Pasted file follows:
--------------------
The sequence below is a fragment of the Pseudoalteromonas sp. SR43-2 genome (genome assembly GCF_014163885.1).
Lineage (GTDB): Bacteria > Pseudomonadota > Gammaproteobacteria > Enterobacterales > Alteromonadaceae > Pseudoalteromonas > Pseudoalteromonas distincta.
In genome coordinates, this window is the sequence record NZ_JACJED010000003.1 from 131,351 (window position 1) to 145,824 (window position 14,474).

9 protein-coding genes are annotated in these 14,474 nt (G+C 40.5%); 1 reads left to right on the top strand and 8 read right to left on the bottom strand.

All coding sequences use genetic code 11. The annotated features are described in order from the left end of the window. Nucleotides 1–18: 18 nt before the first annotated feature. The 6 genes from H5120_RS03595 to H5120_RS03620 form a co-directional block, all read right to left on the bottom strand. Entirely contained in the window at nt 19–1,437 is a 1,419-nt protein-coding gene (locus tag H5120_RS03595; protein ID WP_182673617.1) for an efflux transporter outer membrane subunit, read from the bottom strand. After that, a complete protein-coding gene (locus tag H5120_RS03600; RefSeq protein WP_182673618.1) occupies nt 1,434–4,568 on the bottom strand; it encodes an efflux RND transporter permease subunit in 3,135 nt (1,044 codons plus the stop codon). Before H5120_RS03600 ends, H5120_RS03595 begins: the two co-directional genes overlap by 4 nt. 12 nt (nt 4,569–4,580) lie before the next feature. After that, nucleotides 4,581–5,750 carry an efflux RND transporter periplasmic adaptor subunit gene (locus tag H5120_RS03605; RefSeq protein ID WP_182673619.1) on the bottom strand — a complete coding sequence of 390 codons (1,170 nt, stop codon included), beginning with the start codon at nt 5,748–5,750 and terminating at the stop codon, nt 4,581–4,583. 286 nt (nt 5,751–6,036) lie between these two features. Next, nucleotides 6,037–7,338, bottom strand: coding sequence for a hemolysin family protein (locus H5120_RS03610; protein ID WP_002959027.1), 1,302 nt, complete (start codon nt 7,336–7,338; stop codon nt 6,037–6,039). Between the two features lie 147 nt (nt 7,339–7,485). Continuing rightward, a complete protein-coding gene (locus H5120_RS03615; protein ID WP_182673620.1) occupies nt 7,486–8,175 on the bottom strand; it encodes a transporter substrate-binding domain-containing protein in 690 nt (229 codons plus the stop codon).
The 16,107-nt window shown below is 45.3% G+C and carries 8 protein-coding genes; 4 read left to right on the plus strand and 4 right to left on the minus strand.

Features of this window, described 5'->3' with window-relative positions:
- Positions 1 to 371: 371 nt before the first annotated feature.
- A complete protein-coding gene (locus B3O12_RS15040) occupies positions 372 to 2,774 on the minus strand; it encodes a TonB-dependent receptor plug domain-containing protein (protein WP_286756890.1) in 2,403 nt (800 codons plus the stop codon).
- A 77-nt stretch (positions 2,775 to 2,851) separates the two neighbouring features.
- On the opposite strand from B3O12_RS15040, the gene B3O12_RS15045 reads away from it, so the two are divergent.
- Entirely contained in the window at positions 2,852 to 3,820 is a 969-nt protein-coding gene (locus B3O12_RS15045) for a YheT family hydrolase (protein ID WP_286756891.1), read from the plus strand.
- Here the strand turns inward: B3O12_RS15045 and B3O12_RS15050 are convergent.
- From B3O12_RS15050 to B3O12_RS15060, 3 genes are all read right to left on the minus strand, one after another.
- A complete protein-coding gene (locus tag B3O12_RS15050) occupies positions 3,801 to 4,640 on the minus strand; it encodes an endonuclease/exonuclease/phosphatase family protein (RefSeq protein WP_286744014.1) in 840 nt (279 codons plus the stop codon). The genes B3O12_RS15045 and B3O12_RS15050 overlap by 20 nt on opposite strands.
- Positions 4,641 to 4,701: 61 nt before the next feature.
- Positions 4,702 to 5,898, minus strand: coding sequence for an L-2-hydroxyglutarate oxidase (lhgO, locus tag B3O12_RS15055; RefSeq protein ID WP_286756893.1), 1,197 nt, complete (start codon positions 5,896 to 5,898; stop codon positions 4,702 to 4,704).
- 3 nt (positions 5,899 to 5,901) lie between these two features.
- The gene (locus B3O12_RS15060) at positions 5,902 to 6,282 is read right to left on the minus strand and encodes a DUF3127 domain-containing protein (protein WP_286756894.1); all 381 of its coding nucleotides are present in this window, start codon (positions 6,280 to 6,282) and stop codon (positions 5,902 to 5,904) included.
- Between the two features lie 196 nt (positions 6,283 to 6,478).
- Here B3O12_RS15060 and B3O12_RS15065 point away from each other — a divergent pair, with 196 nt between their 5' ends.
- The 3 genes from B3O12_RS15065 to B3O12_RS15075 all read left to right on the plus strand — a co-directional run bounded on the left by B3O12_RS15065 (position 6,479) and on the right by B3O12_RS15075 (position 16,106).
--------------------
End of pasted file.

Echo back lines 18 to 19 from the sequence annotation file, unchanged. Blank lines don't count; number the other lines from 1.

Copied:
- 3 nt (positions 5,899 to 5,901) lie between these two features.
- The gene (locus B3O12_RS15060) at positions 5,902 to 6,282 is read right to left on the minus strand and encodes a DUF3127 domain-containing protein (protein WP_286756894.1); all 381 of its coding nucleotides are present in this window, start codon (positions 6,280 to 6,282) and stop codon (positions 5,902 to 5,904) included.